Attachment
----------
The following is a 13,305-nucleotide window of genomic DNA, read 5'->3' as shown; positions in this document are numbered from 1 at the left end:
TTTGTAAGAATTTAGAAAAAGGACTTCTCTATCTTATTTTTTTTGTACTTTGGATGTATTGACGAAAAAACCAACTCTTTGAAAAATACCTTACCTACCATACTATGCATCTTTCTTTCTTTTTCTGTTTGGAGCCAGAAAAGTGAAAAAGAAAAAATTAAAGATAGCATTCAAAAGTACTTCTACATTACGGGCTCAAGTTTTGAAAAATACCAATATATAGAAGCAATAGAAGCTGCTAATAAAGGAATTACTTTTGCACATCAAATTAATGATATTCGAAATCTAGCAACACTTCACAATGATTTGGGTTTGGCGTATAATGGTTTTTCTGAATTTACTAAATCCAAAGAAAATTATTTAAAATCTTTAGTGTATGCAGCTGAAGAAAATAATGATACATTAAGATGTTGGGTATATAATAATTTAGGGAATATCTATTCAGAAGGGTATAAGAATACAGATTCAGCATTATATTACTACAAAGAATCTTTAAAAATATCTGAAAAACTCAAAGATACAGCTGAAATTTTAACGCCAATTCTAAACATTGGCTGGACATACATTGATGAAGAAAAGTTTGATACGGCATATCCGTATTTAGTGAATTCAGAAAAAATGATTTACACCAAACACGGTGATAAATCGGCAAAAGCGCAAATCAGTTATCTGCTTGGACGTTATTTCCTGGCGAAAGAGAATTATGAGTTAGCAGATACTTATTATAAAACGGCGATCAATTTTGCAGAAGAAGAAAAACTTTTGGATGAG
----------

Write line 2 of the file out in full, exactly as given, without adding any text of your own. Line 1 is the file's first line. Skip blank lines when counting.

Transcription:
TTTGTAAGAATTTAGAAAAAGGACTTCTCTATCTTATTTTTTTTGTACTTTGGATGTATTGACGAAAAAACCAACTCTTTGAAAAATACCTTACCTACCATACTATGCATCTTTCTTTCTTTTTCTGTTTGGAGCCAGAAAAGTGAAAAAGAAAAAATTAAAGATAGCATTCAAAAGTACTTCTACATTACGGGCTCAAGTTTTGAAAAATACCAATATATAGAAGCAATAGAAGCTGCTAATAAAGGAATTACTTTTGCACATCAAATTAATGATATTCGAAATCTAGCAACACTTCACAATGATTTGGGTTTGGCGTATAATGGTTTTTCTGAATTTACTAAATCCAAAGAAAATTATTTAAAATCTTTAGTGTATGCAGCTGAAGAAAATAATGATACATTAAGATGTTGGGTATATAATAATTTAGGGAATATCTATTCAGAAGGGTATAAGAATACAGATTCAGCATTATATTACTACAAAGAATCTTTAAAAATATCTGAAAAACTCAAAGATACAGCTGAAATTTTAACGCCAATTCTAAACATTGGCTGGACATACATTGATGAAGAAAAGTTTGATACGGCATATCCGTATTTAGTGAATTCAGAAAAAATGATTTACACCAAACACGGTGATAAATCGGCAAAAGCGCAAATCAGTTATCTGCTTGGACGTTATTTCCTGGCGAAAGAGAATTATGAGTTAGCAGATACTTATTATAAAACGGCGATCAATTTTGCAGAAGAAGAAAAACTTTTGGATGAG